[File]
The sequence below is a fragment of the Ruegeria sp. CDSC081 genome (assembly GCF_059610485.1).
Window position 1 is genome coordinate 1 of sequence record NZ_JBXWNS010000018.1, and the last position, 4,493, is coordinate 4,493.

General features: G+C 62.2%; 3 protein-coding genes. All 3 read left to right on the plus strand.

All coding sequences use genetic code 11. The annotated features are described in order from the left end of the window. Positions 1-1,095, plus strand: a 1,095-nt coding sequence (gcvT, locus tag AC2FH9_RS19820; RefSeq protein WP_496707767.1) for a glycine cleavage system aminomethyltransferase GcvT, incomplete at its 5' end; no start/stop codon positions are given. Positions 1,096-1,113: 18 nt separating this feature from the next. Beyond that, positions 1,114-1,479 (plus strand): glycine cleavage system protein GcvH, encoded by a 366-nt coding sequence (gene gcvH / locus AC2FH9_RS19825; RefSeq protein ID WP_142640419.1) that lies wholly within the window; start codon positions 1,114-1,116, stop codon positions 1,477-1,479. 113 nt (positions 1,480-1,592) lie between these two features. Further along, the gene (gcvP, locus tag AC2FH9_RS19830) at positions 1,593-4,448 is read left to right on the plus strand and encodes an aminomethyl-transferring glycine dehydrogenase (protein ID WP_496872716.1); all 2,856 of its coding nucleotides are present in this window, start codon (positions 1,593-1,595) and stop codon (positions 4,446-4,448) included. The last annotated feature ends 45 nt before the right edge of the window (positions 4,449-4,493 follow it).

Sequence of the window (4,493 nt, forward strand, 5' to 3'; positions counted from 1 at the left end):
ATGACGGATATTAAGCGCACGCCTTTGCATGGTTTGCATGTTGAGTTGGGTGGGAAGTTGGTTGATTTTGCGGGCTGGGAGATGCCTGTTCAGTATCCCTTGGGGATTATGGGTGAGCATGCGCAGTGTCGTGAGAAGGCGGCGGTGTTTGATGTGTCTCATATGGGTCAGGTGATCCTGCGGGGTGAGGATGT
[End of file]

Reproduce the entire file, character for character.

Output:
The sequence below is a fragment of the Ruegeria sp. CDSC081 genome (assembly GCF_059610485.1).
Window position 1 is genome coordinate 1 of sequence record NZ_JBXWNS010000018.1, and the last position, 4,493, is coordinate 4,493.

General features: G+C 62.2%; 3 protein-coding genes. All 3 read left to right on the plus strand.

All coding sequences use genetic code 11. The annotated features are described in order from the left end of the window. Positions 1-1,095, plus strand: a 1,095-nt coding sequence (gcvT, locus tag AC2FH9_RS19820; RefSeq protein WP_496707767.1) for a glycine cleavage system aminomethyltransferase GcvT, incomplete at its 5' end; no start/stop codon positions are given. Positions 1,096-1,113: 18 nt separating this feature from the next. Beyond that, positions 1,114-1,479 (plus strand): glycine cleavage system protein GcvH, encoded by a 366-nt coding sequence (gene gcvH / locus AC2FH9_RS19825; RefSeq protein ID WP_142640419.1) that lies wholly within the window; start codon positions 1,114-1,116, stop codon positions 1,477-1,479. 113 nt (positions 1,480-1,592) lie between these two features. Further along, the gene (gcvP, locus tag AC2FH9_RS19830) at positions 1,593-4,448 is read left to right on the plus strand and encodes an aminomethyl-transferring glycine dehydrogenase (protein ID WP_496872716.1); all 2,856 of its coding nucleotides are present in this window, start codon (positions 1,593-1,595) and stop codon (positions 4,446-4,448) included. The last annotated feature ends 45 nt before the right edge of the window (positions 4,449-4,493 follow it).

Sequence of the window (4,493 nt, forward strand, 5' to 3'; positions counted from 1 at the left end):
ATGACGGATATTAAGCGCACGCCTTTGCATGGTTTGCATGTTGAGTTGGGTGGGAAGTTGGTTGATTTTGCGGGCTGGGAGATGCCTGTTCAGTATCCCTTGGGGATTATGGGTGAGCATGCGCAGTGTCGTGAGAAGGCGGCGGTGTTTGATGTGTCTCATATGGGTCAGGTGATCCTGCGGGGTGAGGATGT